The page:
When a show’s been good, I’m always a bit apprehensive about a new series. John Cleese famously ended Fawlty Towers after just 12 episodes, while it was still good. Regrettably few other shows demonstrate that restraint. When a great show runs out of juice and the characters become tired and flat I always feel there’s a danger of contaminating what made it good originally. Torchwood is a bit odd in that respect. The last series, Children of Earth, was besides being a superbly structured story , the most harrowing piece of dramatic television I’d seen in over a decade. But prior to that it had been… well, to be blunt about it, dire (poor plotting, feeble characterisation and clunky dialogue). Certainly a mixed bag.
So while I welcome the show’s return in Torchwood: Miracle Day, I was hoping it wouldn’t spoil its immediate predecessor too much. (Indeed I almost watched Children of Earth again so I could enjoy it unsullied, just in case, but I decided that despite having bought the Bluray I lack the emotional stamina to view it.)
Miracle Day shares with the long story serial format of Children of Earth rather than the individual story format used previously (albeit with 10 weekly instalments rather than five nightly episodes). And it is also driven by a BIG concept, in this case no-one dying, explored in depth over the run of the show.
It’s also the first ever BBC Worldwide production, being made with money from the Starz network in the US who have the right to premier it (it went out last Friday over the pond). Torchwood therefore has a slightly bizarre pedigree, having first aired on BBC 3 (series 1), BBC 2 (series 2), BBC 1 (series 3) and Starz (series 4). All this means that most of the viewers for Miracle Day are new to the show. And also that a lot of it is set in the US.
So a lot is new, including the characters at the forefront of this opening episode, through whose eyes Torchwood is seen. Bill Pullman is a pedophile and murderer (so not terribly sympathetic!) Mekhi Phifer and Alexa Havins are CIA, the former being fairly unsympathetic too. He’s deeply self-centred and driven, but it’s a great performance and he makes the most of it (he has a great line in self-pity, making being made to pay the Severn Bridge toll a tribulation on a par with being killed and resurrected to endure constant pain).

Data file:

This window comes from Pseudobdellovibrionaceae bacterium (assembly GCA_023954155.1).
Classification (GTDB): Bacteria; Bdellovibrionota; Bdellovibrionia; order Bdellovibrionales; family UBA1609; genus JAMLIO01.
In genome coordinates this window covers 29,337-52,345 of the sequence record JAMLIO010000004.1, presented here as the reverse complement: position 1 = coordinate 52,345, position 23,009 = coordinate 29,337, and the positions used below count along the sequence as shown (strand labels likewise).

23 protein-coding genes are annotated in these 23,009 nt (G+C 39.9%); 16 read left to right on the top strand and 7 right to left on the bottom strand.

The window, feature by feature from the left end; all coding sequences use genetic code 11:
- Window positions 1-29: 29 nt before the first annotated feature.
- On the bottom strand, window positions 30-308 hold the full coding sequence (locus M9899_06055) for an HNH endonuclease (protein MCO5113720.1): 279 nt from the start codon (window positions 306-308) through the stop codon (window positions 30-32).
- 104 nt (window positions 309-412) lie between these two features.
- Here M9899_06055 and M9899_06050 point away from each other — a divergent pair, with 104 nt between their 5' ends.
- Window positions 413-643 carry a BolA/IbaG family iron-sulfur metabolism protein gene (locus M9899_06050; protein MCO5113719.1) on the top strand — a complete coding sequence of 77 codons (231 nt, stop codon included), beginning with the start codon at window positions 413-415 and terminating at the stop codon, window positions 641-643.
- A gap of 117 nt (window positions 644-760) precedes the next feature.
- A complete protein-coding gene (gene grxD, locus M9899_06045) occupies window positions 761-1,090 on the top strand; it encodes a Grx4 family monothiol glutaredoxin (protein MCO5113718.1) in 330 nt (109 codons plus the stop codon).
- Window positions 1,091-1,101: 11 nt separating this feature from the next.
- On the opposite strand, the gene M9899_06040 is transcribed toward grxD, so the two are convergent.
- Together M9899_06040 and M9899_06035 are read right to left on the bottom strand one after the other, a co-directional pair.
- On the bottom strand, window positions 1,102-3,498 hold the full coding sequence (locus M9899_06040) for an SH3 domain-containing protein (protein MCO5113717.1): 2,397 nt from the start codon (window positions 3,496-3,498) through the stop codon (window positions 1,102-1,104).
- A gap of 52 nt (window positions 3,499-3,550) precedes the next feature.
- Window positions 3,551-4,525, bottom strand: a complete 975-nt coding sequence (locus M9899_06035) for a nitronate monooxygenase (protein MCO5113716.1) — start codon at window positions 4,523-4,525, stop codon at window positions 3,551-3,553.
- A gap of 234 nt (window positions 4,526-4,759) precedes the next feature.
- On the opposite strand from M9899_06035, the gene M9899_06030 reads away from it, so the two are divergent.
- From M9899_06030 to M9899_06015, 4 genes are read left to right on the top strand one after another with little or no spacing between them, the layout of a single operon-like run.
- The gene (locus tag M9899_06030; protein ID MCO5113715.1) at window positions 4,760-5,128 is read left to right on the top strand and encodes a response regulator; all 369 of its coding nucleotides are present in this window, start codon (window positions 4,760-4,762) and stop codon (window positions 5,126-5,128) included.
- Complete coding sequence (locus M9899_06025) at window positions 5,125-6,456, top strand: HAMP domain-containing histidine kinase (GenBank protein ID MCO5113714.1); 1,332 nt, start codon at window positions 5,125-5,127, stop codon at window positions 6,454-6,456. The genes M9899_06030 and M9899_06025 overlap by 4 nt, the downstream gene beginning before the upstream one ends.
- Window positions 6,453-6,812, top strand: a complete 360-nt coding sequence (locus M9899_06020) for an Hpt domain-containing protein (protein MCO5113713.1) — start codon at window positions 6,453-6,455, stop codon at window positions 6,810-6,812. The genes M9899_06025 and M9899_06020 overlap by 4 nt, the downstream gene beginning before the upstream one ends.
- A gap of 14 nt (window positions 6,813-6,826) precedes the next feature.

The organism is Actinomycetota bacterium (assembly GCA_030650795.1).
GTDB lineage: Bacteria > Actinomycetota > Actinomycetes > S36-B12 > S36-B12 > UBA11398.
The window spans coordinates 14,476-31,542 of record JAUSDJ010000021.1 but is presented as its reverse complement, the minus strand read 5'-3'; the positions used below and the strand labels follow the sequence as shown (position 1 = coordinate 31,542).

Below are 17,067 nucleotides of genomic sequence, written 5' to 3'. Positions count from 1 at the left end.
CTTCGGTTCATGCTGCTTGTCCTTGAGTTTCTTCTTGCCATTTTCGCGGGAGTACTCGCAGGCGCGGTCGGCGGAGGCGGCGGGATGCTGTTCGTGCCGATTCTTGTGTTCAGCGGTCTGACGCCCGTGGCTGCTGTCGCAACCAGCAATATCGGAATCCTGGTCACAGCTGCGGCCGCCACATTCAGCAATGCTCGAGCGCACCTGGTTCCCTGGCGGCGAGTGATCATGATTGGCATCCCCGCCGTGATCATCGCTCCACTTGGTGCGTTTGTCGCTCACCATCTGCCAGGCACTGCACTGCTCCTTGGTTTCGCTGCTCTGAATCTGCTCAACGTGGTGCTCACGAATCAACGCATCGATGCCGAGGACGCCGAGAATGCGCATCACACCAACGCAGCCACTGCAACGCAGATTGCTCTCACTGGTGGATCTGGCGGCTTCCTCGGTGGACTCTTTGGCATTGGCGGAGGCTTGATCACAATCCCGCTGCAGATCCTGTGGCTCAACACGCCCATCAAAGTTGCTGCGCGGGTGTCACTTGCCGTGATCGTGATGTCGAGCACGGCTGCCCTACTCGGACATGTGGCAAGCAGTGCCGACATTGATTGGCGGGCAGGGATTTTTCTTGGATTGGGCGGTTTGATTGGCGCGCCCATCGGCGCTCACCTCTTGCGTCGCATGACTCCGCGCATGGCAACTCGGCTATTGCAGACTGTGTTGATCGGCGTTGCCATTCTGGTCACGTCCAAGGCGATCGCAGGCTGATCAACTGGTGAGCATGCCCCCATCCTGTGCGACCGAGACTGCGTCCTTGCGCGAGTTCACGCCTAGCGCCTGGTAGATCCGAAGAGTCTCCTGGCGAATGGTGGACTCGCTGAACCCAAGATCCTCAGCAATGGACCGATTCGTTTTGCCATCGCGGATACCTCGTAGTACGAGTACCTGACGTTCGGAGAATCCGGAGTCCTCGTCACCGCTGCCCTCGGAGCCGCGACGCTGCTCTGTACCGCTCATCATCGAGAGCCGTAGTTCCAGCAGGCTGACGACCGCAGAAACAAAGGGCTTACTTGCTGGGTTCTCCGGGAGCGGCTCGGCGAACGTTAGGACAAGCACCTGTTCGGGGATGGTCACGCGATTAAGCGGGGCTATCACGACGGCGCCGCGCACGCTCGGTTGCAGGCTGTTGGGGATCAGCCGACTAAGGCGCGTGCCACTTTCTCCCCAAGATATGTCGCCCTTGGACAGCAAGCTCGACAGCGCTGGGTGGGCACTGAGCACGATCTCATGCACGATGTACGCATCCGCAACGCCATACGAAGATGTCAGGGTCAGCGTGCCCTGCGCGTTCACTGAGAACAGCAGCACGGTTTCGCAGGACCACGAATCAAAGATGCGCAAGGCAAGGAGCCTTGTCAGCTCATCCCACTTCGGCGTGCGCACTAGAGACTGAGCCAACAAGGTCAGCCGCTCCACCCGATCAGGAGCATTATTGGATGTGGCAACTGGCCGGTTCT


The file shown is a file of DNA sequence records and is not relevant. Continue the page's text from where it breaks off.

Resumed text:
But there’s a surprising amount of continuity too, with references to the 456, Owen Harper, and Jack’s immortality. It’s not clear whether the 456 references are throwaway lines or indicative of their return, but they do not intrude on the plot. It’s only the reference to Jack’s immortality, which clearly is related to the central concept, where no allowances are made for new viewers. Retcon also makes its irritating return (I’m not sure whether I hate it because of it’s irksomely self-referential name, distaste at the notion of forced amnesia or because it’s such a clumsy story device since we have no way of knowing which bits of memory the character retains). And despite the influx of US money and the new locations, there’s still a lot of welshness: not just Gwen, Rhys and PC Andy, but Gwen’s family, shots of Cardiff and of the coast (the Old Rectory, Rhossili – thanks @JohnGreenaway). It’s nice having PC Andy back too, he was great, although Rhys was perhaps a little disappointingly myopic in his attitude to the global situation after previous developments. Above all, after everything that transpired in the last series, John Barrowman is hitting precisely the right tone with Captain Jack. His reappearance is written perfectly, too, just enough explanation to motivate a return to Earth, without unnecessary exposition of the aftermath and its effect on him. Gwen’s baby is brilliant, too; hanging on to mother while she shoots at the helicopter she’s just too perfect. (My enjoyment is only slightly tempered by apprehension occasioned by the cruelty to infant characters that RTD has shown he is capable of).
It makes for an unusual but rather successful mix. The swish US locations, high production values and cash-guzzling explosions make it reminiscent of other glossy and slick US imports, whilst all-Welsh scenes of a family reunion around a hospital bed feel like typical Russell T. Davies series and very, very British. It’s also a great mix of clever, funny, and utterly gruesome – in one scene, the one in the morgue, all at once. Despite the retcon, this is a very solid return. I’m looking forward to Rendition immensely.
NB. This is based on seeing the US edit, which is around five minutes shorter than the UK version but contains some material the UK edit doesn’t. When I’ve seen the UK version, I’ll add any differences I notice. Or hopefully someone else will do a proper forensic comparison that I can link to.
Update: I didn’t notice any differences, and indeed one of the show’s writers has suggested that contrary to RTD’s suggestion of unique UK and US edits, the UK version is identical save for 13 seconds cut from two episodes.